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Nurses report that innovation is improving patient care at London hospital trust

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A new “application” that detects early signs of kidney failure is being by nurses used to improve care at the Royal Free London NHS Foundation Trust in London.

Using an instant alert system, the Streams app directs clinicians to patients who are at risk of, or who have developed, acute kidney injury.

“Streams is saving us a substantial amount of time every day”

Sarah Stanley

Within a few weeks of being introduced, nurses who have been using the app said it had been saving them up to two hours every day, according to the Hampstead-based trust.

It noted that AKI affected one-in-six inpatients and was often an indication that a patient was deteriorating, but that it could be difficult to detect and treat quickly.

Streams, which was developed in partnership with technology company DeepMind, uses a range of test result data to identify patients at risk of developing AKI and means clinicians can respond in minutes rather than hours or days, said the trust.

More than 26 nurses and doctors at the Royal Free Hospital were now using Streams, which was introduced earlier this month, said the trust, adding that it was alerting them to an average of 11 patients at risk of AKI each day.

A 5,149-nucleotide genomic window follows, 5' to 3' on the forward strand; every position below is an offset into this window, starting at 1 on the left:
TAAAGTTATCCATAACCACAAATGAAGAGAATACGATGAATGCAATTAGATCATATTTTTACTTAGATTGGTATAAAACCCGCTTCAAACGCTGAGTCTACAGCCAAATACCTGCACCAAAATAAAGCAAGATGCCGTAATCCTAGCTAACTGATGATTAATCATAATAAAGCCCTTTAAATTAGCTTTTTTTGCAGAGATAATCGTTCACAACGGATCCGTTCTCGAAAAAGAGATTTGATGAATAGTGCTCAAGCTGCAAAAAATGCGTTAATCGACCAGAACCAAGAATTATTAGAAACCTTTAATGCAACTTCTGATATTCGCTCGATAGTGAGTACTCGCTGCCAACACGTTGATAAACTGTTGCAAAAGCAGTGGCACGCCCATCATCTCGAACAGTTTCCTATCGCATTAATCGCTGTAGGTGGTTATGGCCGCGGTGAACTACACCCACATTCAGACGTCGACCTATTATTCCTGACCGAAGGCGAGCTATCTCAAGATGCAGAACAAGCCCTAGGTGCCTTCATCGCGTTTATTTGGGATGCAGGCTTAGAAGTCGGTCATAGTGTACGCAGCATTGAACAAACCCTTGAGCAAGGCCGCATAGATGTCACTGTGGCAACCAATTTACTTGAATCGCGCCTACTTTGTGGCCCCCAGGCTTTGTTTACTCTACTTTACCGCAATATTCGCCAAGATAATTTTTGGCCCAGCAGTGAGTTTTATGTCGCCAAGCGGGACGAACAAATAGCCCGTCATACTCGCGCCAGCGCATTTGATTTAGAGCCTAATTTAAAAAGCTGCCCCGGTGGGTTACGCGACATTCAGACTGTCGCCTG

Sarah Stanley, a consultant nurse who leads the trust’s patients at risk and resuscitation team, said: “Streams is saving us a substantial amount of time every day.

“The instant alerts about some of our most vulnerable patients mean we can get the right care to the right patients much more quickly,” she said.

“Instead of spending time checking a number of different systems for information about patients, all the information is contained in the app, which frees us to spend more time delivering face-to-face care to patients,” said Ms Stanley.

“The app is delivering cultural change to the way technology is being used”

Chris Laing

Chris Laing, a renal consultant who has worked with DeepMind to develop Streams, added: “The app is delivering cultural change to the way technology is being used to improve patient care.”

Over the coming months, Streams will be rolled out to more clinicians at the Royal Free, said the trust. It said a formal service evaluation would be carried out to measure the overall impact the app was having.

Meanwhile, the DeepMind team will be working on alerts that will help staff care for patients with other serious conditions, including sepsis and organ failure.

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